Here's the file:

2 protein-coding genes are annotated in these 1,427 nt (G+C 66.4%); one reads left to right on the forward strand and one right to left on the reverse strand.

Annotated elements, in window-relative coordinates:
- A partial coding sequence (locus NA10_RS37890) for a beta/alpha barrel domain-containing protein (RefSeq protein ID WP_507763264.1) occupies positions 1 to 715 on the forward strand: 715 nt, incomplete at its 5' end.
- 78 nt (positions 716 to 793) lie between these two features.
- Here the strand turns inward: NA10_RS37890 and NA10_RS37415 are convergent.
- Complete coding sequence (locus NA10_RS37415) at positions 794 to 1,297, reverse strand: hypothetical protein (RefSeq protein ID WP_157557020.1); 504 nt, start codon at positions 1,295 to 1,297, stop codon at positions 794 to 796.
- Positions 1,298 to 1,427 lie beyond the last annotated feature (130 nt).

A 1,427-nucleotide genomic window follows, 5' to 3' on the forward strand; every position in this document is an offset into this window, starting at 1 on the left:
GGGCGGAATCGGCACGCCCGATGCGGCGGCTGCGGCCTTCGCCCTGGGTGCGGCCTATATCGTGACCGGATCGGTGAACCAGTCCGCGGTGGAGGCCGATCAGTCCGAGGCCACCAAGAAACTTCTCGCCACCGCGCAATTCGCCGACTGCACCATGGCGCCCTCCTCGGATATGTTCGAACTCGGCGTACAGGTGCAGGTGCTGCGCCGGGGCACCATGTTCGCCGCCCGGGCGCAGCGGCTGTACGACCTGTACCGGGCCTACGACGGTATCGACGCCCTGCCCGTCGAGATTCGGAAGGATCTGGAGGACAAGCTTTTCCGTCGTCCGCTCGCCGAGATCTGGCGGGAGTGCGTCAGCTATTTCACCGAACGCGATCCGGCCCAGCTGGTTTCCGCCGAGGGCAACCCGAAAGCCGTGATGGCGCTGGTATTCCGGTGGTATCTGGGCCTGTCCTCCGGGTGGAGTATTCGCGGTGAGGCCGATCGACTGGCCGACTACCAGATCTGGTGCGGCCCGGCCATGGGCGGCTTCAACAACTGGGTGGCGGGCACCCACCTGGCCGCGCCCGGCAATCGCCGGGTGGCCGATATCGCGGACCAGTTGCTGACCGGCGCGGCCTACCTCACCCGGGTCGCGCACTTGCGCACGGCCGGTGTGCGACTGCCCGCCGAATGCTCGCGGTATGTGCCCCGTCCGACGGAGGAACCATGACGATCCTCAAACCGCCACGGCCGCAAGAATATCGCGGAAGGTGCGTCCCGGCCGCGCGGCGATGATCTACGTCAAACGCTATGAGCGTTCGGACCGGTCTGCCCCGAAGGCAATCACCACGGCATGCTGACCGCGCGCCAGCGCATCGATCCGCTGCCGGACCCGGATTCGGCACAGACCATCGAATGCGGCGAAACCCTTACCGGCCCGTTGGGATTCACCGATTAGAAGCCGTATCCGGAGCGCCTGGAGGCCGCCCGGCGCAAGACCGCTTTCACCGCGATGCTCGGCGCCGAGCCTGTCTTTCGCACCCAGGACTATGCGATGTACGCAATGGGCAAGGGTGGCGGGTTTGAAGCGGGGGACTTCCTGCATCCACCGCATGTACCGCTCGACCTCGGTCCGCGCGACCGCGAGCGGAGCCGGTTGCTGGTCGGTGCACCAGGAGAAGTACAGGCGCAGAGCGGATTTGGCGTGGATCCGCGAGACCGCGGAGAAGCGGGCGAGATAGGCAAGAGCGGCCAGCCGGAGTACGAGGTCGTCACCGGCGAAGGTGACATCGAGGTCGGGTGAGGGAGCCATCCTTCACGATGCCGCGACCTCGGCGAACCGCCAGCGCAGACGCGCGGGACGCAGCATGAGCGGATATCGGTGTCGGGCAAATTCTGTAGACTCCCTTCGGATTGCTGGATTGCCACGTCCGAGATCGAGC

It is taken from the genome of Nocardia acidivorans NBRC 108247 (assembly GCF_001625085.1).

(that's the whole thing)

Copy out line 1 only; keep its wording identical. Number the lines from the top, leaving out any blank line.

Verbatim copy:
2 protein-coding genes are annotated in these 1,427 nt (G+C 66.4%); one reads left to right on the forward strand and one right to left on the reverse strand.